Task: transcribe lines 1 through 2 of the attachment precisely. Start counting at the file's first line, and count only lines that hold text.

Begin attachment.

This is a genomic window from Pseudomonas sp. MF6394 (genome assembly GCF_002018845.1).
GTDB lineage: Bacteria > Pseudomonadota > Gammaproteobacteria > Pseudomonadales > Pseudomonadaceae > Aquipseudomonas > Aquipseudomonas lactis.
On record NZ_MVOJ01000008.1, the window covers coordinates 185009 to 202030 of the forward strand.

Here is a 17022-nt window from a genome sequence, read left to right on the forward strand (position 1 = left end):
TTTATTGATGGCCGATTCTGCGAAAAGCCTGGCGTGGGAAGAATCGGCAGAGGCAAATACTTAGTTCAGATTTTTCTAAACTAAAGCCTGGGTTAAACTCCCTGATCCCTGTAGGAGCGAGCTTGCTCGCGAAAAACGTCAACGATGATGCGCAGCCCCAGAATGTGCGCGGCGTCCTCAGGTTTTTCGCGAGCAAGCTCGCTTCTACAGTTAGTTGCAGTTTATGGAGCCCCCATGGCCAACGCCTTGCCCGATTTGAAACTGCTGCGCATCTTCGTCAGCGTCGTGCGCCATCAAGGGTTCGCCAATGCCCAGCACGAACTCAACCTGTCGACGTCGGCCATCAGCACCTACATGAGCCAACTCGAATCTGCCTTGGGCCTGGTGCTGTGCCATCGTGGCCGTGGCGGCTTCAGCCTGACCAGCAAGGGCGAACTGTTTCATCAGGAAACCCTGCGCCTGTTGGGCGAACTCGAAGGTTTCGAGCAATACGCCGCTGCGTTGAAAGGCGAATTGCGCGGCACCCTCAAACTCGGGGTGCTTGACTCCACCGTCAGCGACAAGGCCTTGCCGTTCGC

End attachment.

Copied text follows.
This is a genomic window from Pseudomonas sp. MF6394 (genome assembly GCF_002018845.1).
GTDB lineage: Bacteria > Pseudomonadota > Gammaproteobacteria > Pseudomonadales > Pseudomonadaceae > Aquipseudomonas > Aquipseudomonas lactis.